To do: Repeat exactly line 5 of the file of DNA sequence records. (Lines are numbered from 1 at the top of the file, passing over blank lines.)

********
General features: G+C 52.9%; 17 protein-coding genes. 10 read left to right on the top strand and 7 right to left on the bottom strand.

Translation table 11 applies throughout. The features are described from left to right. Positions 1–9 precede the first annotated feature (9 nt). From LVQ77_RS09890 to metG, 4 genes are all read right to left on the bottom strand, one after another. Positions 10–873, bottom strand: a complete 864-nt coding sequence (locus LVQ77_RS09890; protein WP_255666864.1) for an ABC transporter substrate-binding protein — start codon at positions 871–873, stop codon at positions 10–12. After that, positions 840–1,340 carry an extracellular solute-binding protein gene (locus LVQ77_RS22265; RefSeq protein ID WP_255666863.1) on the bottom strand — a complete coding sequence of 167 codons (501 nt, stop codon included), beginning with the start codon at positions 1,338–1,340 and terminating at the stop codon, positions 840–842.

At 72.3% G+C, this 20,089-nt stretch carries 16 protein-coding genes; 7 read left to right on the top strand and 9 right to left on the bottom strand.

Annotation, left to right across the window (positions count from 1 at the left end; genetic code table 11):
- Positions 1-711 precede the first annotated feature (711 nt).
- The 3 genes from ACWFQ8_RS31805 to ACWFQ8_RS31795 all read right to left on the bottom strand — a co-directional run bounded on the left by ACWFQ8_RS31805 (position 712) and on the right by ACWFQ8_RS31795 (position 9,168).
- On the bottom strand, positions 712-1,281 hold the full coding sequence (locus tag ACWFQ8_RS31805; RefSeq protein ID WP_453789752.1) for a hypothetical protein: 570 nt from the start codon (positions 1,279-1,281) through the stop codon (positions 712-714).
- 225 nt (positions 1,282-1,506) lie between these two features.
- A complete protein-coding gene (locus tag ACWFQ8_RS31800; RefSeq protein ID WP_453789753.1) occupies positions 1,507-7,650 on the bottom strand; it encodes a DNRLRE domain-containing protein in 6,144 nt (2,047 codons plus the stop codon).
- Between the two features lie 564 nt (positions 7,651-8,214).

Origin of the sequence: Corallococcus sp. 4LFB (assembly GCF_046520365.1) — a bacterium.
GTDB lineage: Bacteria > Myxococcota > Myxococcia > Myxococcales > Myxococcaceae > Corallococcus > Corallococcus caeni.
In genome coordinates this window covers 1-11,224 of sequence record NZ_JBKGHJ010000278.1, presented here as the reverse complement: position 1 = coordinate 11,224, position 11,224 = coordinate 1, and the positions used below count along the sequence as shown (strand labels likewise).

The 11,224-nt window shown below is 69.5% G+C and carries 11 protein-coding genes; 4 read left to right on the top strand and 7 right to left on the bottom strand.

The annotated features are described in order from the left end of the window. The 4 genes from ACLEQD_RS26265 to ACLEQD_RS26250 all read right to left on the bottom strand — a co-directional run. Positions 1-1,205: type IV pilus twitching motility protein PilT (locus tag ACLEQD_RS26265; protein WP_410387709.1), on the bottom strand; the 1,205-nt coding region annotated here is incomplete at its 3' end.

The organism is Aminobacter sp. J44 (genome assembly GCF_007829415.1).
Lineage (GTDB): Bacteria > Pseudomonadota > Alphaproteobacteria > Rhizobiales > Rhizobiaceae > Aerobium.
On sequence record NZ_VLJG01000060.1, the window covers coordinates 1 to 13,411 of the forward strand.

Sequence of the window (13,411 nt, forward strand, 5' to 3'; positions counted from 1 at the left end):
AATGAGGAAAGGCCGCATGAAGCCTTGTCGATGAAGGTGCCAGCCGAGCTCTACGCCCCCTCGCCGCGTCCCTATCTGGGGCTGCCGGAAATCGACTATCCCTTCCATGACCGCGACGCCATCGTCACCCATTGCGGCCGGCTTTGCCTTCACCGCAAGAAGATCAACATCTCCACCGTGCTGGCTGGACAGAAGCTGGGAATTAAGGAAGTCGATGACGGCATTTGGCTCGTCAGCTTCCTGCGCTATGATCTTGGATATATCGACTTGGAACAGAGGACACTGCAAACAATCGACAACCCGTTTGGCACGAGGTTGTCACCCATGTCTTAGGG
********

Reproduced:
- Positions 1-711 precede the first annotated feature (711 nt).